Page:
30th June 2015 – Epitaph Records
02. Old Friends/New War
03. Dawkins Christ
05. Thought is Blood
06. War On The Palaces
07. Destroy The Man
09. Servants Of Death
10. Useless Europeans
There are six very important words you could say to any Refused fan that invoke glossy-eyed reverence: The Shape Of Punk To Come. The prophetically-titled album changed things for a generation of punk-infused music, but nostalgia is a double-edged sword. Time – the great softener and rose-tinter of glasses – has instead hardened many hearts to the prospect of a new Refused album; especially when the band were so adamant that they were done some 17 years ago.
Nevertheless, here we stand with exactly that. Freedom is the mark of a new era for the Swedish legends, but is it a case of new noise or the same old voice?
“Elektra” begins proceedings with a fast-ball throwback to TSOPTC: the drums bear more than a passing likeness to those of 1998′s “Refused Are Fucking Dead“. It’s not the only one that does it, but it’s an immediate reminder of the standard to which this album will be held.
Throughout, there’s a militaristic feel across the spectrum. Whether it’s the marching beats of “Old Friends/New War” and “Françafrique“, Lyxzén’s language, or indeed some of the track titles themselves, where the Refused of two decades ago were all sweaty idealism, Freedom is a much more focused, martial rallying cry. The politics, so important to the band in the past, are clearly as vital to them as ever. There are no punches pulled either; monikers like “Useless Europeans” and “War On The Palaces” betray no false allegiances to flags or faith. Other songs in turn point ire at of countries meddling in the affairs of their former colonies, or the folly of replacing one false messiah with another.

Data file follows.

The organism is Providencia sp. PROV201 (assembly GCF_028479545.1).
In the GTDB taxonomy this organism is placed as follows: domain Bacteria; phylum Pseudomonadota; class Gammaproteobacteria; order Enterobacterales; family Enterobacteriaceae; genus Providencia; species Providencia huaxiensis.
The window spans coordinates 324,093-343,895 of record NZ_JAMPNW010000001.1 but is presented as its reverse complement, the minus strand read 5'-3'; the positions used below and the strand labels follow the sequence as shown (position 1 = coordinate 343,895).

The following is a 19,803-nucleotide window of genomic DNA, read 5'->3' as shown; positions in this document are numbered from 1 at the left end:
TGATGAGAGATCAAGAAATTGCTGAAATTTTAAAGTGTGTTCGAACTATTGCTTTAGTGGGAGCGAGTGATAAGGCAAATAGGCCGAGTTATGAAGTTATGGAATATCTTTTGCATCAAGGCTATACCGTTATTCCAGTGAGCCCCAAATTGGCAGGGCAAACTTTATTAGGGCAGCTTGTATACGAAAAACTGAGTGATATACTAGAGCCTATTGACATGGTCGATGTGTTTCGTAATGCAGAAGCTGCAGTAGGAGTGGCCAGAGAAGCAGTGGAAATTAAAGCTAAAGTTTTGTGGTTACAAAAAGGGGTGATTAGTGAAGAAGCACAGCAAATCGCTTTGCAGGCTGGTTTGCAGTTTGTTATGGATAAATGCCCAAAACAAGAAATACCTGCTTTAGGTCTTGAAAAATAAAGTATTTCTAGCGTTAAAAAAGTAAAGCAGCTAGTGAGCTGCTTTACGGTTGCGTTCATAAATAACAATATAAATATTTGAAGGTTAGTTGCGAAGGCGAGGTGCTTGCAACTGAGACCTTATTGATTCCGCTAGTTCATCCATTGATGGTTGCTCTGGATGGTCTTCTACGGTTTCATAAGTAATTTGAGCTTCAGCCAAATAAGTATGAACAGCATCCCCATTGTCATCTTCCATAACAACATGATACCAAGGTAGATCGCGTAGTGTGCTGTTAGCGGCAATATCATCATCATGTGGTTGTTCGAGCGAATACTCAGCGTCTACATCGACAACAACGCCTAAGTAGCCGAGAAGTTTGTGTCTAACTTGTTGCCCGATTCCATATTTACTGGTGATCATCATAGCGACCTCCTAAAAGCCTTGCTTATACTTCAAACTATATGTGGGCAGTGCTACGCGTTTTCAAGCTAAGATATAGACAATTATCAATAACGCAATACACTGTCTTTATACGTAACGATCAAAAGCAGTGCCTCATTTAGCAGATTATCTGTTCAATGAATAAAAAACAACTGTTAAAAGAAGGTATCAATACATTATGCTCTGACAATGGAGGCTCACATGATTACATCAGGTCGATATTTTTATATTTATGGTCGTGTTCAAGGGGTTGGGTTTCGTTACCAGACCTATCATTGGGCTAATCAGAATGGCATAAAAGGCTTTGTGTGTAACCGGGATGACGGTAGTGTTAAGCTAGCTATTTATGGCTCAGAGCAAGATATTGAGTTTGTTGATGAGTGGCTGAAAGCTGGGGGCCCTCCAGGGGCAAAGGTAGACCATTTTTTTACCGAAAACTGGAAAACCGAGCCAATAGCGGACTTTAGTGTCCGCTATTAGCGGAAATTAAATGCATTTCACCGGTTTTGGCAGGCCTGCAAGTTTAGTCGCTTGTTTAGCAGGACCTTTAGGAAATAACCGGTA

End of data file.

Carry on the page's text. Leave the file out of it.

Many of the tracks are catchy as anything. The opening “la-las” of “Dawkins Christ“, or “Françafrique“‘s call to “exterminate the brutes” linger long in the memory. In this regard, Refused have lost none of their potency.
But it’s not new noise. For a band so adamant about the importance of new and interesting music in conveying ideas, there are moments where the songwriting and sonic quality smack of The Shape Of Punk To Come, and it feels more like ill-disguised laziness than recapturing the past. “366” is particular offender, with a riff ripped almost straight out of the title track, and whilst catchiness and foot-tapping moments are aplenty, it’s a reminder that this is more dad-punk than rad-punk.
In all honesty, following such a revolutionary and influential album, after so long away, was impossible – no matter how good Freedom might have been. As it stands though, it doesn’t really even come close. It’s a safe record, with little enough to hold the attention of a generation they helped inspire. Next to such utterly infectious wall-bangers as “The Deadly Rhythm“, “New Noise” and “Refused Party Program“, this new clutch just doesn’t cut it, and whilst it’s a shame, it’s ultimately not a surprise. For me, Refused are still Fucking Dead.